These stories are told in the tradition of A Thousand and One Nights.

Interview with Gretchen McCullough


You’re a Texan: how has being a Texan (or Texas) influenced your writing? 

I don’t necessarily think this book is influenced by Texas. But of course, living abroad makes you think about where you came from. It has taken me some time to work my way back to writing about Texas. The new novel that I just finished is set in West Texas during the nineteen-thirties during the Depression. It is focused on one of the CCC projects, an enormous spring-fed swimming pool called Balmorhea.  

The late Allen Wier was my mentor at the University of Alabama. He was from Texas and he encouraged me. 


How long have you been writing?

I started writing seriously when I was in college. After I finished at Brown, I was eager to have experiences and spent six years teaching abroad: Egypt, Turkey and Japan. It was very hard to write while I was teaching school. It was also very lonely. That’s when I decided to return to graduate school and get an M.F.A. This was a wonderful decision. At that point I was thirty and was very focused. Having time was a real gift. 


What kinds of writing do you do? 

I write essays, short stories, reviews, and novels! I feel so comfortable in the novel form because I want to create a world with many characters. Writing short stories is actually harder because you have to shave away so much. You have to compress a great deal; my natural instinct is to expand and digress! 


Where do you write?

I have a desk that looks out a window in front of huge trees, even though I live in a densely populated part of Cairo. I usually block off the mornings to write, especially if I am not teaching.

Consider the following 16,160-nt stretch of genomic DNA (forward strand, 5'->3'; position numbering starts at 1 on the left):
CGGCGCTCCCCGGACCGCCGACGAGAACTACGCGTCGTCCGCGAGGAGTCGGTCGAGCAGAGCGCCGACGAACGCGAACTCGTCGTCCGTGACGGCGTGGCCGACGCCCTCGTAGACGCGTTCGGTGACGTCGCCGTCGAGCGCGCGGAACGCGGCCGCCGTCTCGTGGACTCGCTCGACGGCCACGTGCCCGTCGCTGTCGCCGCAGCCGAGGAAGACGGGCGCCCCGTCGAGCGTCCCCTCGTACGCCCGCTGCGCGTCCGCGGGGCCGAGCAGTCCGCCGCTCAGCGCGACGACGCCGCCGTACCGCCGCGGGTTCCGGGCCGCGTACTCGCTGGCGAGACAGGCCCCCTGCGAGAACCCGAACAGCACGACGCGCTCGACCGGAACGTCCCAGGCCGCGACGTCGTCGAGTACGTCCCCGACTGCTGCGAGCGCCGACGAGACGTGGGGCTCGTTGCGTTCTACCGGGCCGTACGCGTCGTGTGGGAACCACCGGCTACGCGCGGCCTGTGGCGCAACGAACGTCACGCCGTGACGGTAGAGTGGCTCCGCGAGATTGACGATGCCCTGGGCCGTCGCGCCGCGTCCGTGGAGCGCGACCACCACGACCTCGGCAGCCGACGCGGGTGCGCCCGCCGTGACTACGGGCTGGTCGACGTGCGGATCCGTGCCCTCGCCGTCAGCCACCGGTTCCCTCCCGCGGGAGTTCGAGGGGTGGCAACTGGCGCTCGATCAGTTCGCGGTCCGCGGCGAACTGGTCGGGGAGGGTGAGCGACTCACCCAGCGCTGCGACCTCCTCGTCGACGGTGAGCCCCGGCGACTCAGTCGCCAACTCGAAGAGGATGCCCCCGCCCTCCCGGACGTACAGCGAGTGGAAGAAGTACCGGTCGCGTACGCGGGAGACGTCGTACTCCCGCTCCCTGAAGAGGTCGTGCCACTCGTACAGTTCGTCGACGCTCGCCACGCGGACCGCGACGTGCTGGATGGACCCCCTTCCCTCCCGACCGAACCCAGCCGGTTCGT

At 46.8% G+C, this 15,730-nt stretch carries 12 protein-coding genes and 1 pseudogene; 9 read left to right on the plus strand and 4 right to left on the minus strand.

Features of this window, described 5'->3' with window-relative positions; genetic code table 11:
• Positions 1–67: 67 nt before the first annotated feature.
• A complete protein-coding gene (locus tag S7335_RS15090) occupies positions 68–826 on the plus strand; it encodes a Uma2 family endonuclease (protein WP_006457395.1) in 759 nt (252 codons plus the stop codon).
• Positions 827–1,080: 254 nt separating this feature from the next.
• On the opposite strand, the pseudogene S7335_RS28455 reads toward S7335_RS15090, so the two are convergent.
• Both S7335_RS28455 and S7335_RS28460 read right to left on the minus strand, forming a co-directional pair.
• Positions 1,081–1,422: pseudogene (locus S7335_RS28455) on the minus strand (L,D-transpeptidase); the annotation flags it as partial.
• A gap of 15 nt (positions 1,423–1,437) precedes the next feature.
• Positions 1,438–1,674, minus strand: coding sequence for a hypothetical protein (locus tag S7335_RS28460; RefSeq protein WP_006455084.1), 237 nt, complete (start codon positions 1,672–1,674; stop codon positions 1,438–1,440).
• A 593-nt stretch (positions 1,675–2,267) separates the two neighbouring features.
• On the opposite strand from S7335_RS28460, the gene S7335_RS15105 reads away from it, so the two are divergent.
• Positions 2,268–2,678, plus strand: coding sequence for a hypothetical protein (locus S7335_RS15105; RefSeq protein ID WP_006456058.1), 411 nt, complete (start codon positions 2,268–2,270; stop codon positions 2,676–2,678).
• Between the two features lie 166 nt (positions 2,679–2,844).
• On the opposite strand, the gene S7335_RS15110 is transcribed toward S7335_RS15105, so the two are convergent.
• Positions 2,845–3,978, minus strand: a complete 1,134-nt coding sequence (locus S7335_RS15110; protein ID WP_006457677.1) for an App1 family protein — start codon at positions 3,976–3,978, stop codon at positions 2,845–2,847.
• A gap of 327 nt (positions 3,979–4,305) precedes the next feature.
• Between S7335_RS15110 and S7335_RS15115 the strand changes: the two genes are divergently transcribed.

What do you think most characterizes your writing?

I think my writing became less realistic after I moved to Cairo in 2000. So much was inexplicable. My writing could be characterized as wacky and humorous. I exaggerate wildly. 

Gretchen McCullough was raised in Harlingen Texas. After graduating from Brown University in 1984, she taught in Egypt, Turkey, and Japan. She earned her MFA in Creative Writing from the University of Alabama and was awarded a teaching Fulbright to Syria from 1997-1999. Her stories, essays and reviews have appeared in The Barcelona Review, Archipelago, National Public Radio, Story South, Guernica, The Common, The Millions, and the LA Review of Books. Translations in English and Arabic have been published in: Nizwa, Banipal, Brooklyn Rail in Translation, World Literature Today and Washington Square Review with Mohamed Metwalli. Her bi-lingual book of short stories in English and Arabic, Three Stories From Cairo, translated with Mohamed Metwalli, was published in July 2011 by AFAQ Publishing House, Cairo. A collection of short stories about expatriate life in Cairo, Shahrazad’s Tooth, was also published by AFAQ in 2013. Currently, she is a Senior Lecturer in the Department of Rhetoric and Composition at the American University in Cairo.


Two winners receive paperbacks.
One winner receives the eBook of Shahrazad’s Gift.

(US only; ends midnight, CDT, 4/12/24)